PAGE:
America is on the verge of an energy renaissance that a few short years ago would have been unthinkable. This coming energy boom - if it's allowed to happen - would provide a much-needed shot in the arm to our economy. It would spur job creation, lower energy prices, and put America on the path toward energy independence. The only obstacle in the way of this game-changing opportunity is, naturally, Washington, D.C.
As everyone in Eastern and Southeastern Ohio now knows, we are standing atop one of the largest natural gas reserves on the planet. Recent technological advances in hydraulic fracturing (fracking) and horizontal drilling have made reaching these enormous gas deposits possible. But, as we've seen with so many private sector success stories, bureaucrats and politicians in Washington have a habit of racing toward success and throwing wrenches into the engine of progress. And I fear, they're starting to look for wrenches in the case of our oil and natural gas.
These wrenches come in all shapes and sizes. Among others, they come in the form of increased and duplicative regulations by the federal government. Just last week, the non-partisan Congressional Research Service released a report with mixed results. From 2007-2012, natural gas production surged by 20 percent nationally. However, this 20 percent increase in production came entirely on private lands. Unfortunately, the same report states that natural gas development on federal lands - huge swaths of the western United States and off-shore managed and controlled by President Barack Obama and his administration - plummeted by 33 percent during the past two years. The private sector - American workers, businesses, and taxpayers - is trying to take advantage of this opportunity, while the federal government is content to block progress and collect taxes off of their labor.
In his State of the Union address, the president stated that America is producing more natural gas than ever, but he failed to point out that this surge in natural gas production is happening in spite of his policies, not because of them. In that same speech President Obama told the American people that his administration will "keep cutting red tape and speeding up new oil and gas permits." This statement is in sharp contrast to what's really happening. Maybe he doesn't know that the average time to process a drilling permit has increased by 41 percent from 2006-2011.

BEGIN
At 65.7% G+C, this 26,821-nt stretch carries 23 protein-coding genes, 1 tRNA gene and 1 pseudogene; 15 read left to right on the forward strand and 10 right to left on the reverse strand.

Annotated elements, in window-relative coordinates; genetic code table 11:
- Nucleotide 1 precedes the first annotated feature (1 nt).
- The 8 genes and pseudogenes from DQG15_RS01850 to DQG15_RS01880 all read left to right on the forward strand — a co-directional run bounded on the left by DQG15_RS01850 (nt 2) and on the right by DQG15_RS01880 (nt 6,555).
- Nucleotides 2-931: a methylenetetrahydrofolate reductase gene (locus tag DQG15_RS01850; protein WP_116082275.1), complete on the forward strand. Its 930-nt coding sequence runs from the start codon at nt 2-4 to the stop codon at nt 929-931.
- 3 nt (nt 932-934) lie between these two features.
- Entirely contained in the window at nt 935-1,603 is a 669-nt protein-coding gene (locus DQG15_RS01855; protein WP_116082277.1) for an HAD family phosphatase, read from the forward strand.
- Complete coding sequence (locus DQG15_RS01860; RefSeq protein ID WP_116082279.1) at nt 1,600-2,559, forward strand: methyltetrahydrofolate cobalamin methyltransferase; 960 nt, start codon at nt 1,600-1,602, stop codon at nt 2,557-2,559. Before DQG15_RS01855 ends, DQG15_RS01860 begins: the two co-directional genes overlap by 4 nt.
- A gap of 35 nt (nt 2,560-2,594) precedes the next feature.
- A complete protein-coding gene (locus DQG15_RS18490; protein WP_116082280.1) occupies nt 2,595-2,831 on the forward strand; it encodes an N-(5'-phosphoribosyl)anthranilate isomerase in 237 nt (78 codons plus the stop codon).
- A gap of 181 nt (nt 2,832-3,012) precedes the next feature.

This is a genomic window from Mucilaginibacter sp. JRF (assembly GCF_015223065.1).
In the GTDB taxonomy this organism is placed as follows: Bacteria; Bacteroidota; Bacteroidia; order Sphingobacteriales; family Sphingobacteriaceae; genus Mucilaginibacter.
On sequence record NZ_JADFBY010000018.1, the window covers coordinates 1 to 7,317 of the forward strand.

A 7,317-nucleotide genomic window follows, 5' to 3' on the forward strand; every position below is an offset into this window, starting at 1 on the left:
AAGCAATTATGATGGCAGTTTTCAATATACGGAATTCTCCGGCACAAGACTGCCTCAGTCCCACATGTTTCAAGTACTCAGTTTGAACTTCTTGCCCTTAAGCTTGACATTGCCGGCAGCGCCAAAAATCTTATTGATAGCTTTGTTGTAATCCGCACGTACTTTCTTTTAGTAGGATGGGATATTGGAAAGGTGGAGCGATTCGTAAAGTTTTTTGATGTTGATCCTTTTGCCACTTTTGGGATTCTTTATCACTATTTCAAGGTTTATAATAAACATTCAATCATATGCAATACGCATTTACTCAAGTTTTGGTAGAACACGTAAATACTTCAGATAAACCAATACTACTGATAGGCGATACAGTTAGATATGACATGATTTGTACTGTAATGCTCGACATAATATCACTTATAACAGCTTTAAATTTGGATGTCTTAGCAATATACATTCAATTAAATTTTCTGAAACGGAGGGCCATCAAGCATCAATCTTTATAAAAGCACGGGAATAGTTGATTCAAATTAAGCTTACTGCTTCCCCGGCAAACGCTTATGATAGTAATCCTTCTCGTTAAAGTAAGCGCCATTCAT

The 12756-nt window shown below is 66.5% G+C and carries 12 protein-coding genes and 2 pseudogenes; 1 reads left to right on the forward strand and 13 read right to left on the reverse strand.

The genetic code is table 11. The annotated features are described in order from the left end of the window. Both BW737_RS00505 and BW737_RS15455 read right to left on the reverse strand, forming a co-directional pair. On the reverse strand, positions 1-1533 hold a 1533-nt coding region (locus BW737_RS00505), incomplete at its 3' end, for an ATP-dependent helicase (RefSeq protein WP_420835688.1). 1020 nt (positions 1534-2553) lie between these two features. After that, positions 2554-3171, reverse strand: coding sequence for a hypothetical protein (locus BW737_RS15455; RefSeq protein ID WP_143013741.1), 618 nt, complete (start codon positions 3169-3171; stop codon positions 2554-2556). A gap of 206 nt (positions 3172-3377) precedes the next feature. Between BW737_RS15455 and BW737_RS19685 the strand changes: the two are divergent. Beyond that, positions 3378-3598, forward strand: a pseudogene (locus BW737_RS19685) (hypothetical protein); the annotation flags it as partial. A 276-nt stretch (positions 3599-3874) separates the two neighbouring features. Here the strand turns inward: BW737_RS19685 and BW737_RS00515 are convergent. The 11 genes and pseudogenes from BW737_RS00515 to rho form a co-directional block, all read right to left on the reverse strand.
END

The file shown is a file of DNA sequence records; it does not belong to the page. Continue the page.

This trend, that began before Obama took office, continues unabated. And, it does not make sense for America.
We have an abundant supply of natural gas right under our feet, but it is now selling at extremely low prices. In order to ensure this resource remains economically viable to produce, and that we continue to see jobs and economic development in Eastern and Southeastern Ohio, we must open up new markets. To make sure this happens, I drafted a letter to the Secretary of Energy - a bipartisan letter signed by 110 of my House colleagues - urging the Obama administration to begin looking for exporting opportunities.
If Washington was to allow America to be an energy powerhouse - a global energy producer - it would have important geopolitical benefits as well. For decades, Russia has, at times, used their natural gas as a weapon to squeeze their energy customers in Eastern Europe, like the Ukraine and Poland, by threatening to turn off (and in some cases actually turning off) their natural gas supplies in the dead of winter. Imagine if Eastern Europe had another reliable option, like America, from which to buy their natural gas.
Asian countries like Japan and South Korea are looking to fuel their economies with imported natural gas. Iran is still able to bring in revenue from exporting their natural gas. Wouldn't it be wise to further isolate a rogue nation like Iran by taking its energy customers?
Natural gas is a vital part of a true "all of the above" approach to energy production that utilizes America's God-given energy resources to create jobs, increase America's energy independence, and lowers energy prices. And, all along the Ohio River, we have at our fingertips a tremendous opportunity to be an important player in America's energy renaissance - if only the federal government would become a partner in progress.
(Johnson, R-Marietta, represents Ohio's 18th Congressional District.)